Fractionation mechanisms of rare earth elements (rees) in hydroponic wheat: an application for metal accumulation by plants
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Liang, Tao (2006). Fractionation mechanisms of rare earth elements (rees) in hydroponic wheat: an application for metal accumulation by plants. Environmental Science & Technology 40 (8), 2686-2691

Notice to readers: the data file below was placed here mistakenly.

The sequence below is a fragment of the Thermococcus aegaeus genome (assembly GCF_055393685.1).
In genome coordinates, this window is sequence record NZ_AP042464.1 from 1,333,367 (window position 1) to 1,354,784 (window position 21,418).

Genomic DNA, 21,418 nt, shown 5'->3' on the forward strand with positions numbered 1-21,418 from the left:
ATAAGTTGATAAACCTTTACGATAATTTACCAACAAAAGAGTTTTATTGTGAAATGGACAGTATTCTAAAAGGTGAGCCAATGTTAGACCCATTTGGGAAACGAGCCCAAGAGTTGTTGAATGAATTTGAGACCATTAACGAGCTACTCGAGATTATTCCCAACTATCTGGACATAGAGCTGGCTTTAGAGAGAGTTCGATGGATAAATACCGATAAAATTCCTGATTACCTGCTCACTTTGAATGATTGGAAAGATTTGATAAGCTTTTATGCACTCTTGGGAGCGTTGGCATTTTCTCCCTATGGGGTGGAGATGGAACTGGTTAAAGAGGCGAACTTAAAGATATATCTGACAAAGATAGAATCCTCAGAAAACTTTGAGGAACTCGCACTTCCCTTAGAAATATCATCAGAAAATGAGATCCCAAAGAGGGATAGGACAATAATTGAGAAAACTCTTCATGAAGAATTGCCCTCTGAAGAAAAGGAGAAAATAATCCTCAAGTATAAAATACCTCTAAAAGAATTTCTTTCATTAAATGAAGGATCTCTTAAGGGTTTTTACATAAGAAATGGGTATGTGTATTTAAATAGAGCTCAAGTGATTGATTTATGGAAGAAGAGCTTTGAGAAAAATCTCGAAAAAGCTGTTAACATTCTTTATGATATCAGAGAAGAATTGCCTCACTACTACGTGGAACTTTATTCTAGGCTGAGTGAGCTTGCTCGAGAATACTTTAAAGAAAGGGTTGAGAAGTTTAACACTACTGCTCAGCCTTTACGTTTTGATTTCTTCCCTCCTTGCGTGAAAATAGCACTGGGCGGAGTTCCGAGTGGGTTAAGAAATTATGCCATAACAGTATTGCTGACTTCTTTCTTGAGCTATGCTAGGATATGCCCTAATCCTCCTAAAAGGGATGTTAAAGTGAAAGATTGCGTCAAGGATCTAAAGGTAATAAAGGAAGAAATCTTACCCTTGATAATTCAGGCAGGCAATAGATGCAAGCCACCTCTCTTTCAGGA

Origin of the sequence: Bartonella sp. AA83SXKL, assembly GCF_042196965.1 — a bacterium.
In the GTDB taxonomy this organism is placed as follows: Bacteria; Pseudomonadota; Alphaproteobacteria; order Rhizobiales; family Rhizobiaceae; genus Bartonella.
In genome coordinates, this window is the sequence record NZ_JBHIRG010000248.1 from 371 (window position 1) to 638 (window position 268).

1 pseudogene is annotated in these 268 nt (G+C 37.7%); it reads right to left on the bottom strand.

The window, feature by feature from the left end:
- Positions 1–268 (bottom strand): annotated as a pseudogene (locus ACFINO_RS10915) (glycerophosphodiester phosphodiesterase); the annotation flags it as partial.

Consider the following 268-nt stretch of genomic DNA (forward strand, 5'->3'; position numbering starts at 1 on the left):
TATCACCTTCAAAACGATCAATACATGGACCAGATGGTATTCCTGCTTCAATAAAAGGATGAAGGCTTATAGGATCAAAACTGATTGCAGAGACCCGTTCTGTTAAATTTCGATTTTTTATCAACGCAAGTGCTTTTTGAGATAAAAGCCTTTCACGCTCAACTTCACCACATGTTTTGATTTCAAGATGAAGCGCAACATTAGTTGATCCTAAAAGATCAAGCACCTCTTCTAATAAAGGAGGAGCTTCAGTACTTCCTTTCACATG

Fractionations of rare earth elements (REES) in wheat (Triticum aestivum L.) were observed through application of exogenous mixed REES under hydroponic conditions. Middle REE (MREE), light REE (LREE), and heavy REE (HREE) enrichments were found in roots, stems, and leaves, respectively, accompanied by the tetrad effect (an effect that can cause a split of REE patterns into four consecutive segments) in these organs. Investigations into REE speciation in roots and in the xylem sap with X-ray absorption spectroscopy (XAS) and nanometer-sized TiO2 adsorption techniques, associated with other controlled experiments, demonstrated that REE fractionations in wheat were caused by the combined effects of chemical precipitation, cell wall absorption, and solution complexation by organic ligands in the xylem vessels. REE fractionations in wheat, which were derived from the small differences of chemical properties across REE series, may reflect a sensitive internal chemical environment that influences plant accumulation for REES and their analogues actinide radionuclides.